More than 100 cities across the globe are now mostly powered by renewable energy, a number that has more than doubled over the past three years, according to a review of environmental data collected from entities worldwide.
The new analysis, a tally of information collected by the U.K.-based group CDP and released Tuesday, accounts for towns and cities that get at least 70 percent of their electricity from renewable sources such as wind and solar. In addition to publishing its complete list, the group created an interactive map that features key details about some municipalities’ transitions.
While only four U.S. cities made the list—Aspen, Colorado; Burlington, Vermont; Eugene, Oregon; and Seattle, Washington—the group says 58 localities in the United States have committed to a full transition. Among the largest cities on CDP’s list are Auckland, New Zealand; Nairobi, Kenya; Oslo, Norway; and Vancouver, Canada. Forty-seven of the cities listed are located in Brazil. More than 40 cities—from Burlington to Reykjavik, Iceland to Basel, Switzerland—are fully powered by renewables.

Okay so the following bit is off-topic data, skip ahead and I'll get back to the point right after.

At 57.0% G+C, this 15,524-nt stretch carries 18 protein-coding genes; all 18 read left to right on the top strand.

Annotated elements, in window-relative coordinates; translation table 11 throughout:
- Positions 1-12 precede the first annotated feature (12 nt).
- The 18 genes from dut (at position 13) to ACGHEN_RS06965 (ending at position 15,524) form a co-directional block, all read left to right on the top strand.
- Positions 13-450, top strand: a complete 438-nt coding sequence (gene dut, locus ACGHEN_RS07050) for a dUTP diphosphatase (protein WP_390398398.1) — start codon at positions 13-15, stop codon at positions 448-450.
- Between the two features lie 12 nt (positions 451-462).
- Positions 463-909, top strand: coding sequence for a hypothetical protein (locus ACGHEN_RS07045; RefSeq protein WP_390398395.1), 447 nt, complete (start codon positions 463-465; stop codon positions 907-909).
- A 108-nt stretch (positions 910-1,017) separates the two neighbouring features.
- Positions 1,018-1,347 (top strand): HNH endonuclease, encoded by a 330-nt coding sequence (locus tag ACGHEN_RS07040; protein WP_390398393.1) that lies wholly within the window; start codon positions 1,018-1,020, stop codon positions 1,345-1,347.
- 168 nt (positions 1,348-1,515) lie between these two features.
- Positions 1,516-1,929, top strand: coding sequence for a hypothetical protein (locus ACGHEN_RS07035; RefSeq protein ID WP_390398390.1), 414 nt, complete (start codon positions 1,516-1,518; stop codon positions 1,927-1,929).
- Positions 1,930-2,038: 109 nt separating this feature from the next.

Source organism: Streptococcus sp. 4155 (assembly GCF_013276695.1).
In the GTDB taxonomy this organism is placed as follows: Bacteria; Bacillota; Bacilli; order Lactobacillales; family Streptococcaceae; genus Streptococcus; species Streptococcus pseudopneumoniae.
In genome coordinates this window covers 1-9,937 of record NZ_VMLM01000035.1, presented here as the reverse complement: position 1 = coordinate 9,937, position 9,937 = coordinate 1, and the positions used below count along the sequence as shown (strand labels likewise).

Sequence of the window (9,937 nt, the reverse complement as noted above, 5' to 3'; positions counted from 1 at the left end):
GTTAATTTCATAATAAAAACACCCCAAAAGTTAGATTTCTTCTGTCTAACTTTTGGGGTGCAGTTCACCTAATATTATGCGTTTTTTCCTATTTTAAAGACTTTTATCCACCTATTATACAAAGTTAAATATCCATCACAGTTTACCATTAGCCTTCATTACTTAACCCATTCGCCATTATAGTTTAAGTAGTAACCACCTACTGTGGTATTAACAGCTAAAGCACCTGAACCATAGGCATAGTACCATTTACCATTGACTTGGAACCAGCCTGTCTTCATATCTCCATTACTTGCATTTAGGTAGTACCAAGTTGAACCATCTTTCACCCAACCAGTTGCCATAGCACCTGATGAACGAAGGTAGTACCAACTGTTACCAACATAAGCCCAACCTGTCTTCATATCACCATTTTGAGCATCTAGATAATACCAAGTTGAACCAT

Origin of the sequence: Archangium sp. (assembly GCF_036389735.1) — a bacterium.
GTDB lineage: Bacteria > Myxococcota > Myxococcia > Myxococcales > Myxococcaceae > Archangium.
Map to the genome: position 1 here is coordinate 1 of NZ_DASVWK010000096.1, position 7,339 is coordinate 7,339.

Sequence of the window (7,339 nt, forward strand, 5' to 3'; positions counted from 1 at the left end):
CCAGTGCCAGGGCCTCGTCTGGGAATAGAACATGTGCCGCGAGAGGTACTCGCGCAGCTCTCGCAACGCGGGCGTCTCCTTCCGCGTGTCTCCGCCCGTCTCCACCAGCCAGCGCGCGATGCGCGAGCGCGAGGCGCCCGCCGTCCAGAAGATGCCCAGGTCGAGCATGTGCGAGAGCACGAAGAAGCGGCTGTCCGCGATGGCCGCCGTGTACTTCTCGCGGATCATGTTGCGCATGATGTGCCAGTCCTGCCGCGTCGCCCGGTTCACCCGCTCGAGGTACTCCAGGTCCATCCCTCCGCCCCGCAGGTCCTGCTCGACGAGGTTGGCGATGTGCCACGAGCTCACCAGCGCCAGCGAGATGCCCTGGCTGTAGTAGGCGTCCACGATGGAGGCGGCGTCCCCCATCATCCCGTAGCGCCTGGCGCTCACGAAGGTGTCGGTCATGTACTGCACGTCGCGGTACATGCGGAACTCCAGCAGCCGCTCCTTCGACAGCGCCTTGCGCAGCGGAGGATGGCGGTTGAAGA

“Through our diverse mix of biomass, hydro, wind, and solar, we have seen first-hand that renewable energy boosts our local economy and creates a healthier place to work, live, and raise a family.”
—Miro Weinberger, Burlington Mayor
“Through our diverse mix of biomass, hydro, wind, and solar, we have seen first-hand that renewable energy boosts our local economy and creates a healthier place to work, live, and raise a family,” said Burlington Mayor Miro Weinberger, who urged “other cities around the globe to follow our innovative path as we all work toward a more sustainable energy future.”
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